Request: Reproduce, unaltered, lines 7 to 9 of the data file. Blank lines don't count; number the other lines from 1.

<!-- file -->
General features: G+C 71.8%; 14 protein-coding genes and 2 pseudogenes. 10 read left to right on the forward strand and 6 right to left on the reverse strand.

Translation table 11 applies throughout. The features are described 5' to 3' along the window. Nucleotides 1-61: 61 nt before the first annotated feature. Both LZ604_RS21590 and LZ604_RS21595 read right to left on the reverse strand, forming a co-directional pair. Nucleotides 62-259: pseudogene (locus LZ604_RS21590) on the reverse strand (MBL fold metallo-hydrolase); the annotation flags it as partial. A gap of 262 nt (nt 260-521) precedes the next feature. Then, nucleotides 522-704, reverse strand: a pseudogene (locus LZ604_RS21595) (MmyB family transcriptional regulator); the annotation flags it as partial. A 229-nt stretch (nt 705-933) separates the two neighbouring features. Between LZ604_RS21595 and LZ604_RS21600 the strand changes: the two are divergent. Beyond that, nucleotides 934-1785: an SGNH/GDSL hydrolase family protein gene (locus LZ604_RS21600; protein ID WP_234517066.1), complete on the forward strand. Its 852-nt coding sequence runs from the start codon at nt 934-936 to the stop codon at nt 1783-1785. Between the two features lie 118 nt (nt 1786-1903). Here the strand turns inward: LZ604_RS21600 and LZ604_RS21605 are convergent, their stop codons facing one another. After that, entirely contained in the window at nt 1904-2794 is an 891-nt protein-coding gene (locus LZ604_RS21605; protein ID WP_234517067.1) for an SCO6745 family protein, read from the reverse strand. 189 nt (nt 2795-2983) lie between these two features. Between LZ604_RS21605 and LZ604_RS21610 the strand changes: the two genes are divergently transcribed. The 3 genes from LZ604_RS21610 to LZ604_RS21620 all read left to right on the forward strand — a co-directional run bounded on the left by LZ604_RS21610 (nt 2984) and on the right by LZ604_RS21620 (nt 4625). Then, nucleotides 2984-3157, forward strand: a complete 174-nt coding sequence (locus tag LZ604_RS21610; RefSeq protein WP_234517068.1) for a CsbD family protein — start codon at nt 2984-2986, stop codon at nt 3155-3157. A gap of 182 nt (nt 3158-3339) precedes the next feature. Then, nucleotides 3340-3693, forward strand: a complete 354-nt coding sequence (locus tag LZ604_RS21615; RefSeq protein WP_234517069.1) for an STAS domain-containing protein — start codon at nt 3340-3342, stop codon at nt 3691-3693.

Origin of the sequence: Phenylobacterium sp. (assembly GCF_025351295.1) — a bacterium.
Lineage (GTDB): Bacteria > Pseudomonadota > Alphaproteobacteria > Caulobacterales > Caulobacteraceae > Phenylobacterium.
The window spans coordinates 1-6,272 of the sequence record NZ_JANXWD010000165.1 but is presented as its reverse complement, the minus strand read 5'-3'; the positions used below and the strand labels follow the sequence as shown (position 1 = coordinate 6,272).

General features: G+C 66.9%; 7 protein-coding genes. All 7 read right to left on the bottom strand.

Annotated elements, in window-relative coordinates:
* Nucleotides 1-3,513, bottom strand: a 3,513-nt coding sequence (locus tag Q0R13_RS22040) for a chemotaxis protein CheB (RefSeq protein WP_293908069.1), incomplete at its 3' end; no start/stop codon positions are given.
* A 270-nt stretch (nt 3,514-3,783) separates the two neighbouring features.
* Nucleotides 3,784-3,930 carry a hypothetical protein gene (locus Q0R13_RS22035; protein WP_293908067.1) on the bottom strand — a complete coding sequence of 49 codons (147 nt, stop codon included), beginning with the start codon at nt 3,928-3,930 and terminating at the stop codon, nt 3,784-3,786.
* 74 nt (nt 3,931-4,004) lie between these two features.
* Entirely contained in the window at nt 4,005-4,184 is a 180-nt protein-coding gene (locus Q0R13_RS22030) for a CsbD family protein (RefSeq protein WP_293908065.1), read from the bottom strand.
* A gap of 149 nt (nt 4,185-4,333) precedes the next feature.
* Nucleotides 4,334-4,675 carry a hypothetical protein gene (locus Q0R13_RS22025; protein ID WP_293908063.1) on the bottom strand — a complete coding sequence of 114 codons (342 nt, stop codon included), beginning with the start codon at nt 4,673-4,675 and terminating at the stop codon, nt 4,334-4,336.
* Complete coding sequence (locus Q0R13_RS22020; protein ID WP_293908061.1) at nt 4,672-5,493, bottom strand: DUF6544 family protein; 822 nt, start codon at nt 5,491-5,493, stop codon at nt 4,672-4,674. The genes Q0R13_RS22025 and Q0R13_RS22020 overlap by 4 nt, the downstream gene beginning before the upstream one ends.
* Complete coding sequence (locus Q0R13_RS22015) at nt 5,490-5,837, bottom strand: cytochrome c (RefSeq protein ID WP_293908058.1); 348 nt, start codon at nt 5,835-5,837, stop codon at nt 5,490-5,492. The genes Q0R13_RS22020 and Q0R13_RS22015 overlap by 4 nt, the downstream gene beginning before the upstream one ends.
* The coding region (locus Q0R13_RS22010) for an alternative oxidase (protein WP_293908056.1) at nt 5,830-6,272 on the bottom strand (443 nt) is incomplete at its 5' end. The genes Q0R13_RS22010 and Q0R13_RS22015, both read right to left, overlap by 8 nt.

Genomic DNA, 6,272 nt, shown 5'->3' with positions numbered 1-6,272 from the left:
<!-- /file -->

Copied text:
Annotated elements, in window-relative coordinates:
* Nucleotides 1-3,513, bottom strand: a 3,513-nt coding sequence (locus tag Q0R13_RS22040) for a chemotaxis protein CheB (RefSeq protein WP_293908069.1), incomplete at its 3' end; no start/stop codon positions are given.
* A 270-nt stretch (nt 3,514-3,783) separates the two neighbouring features.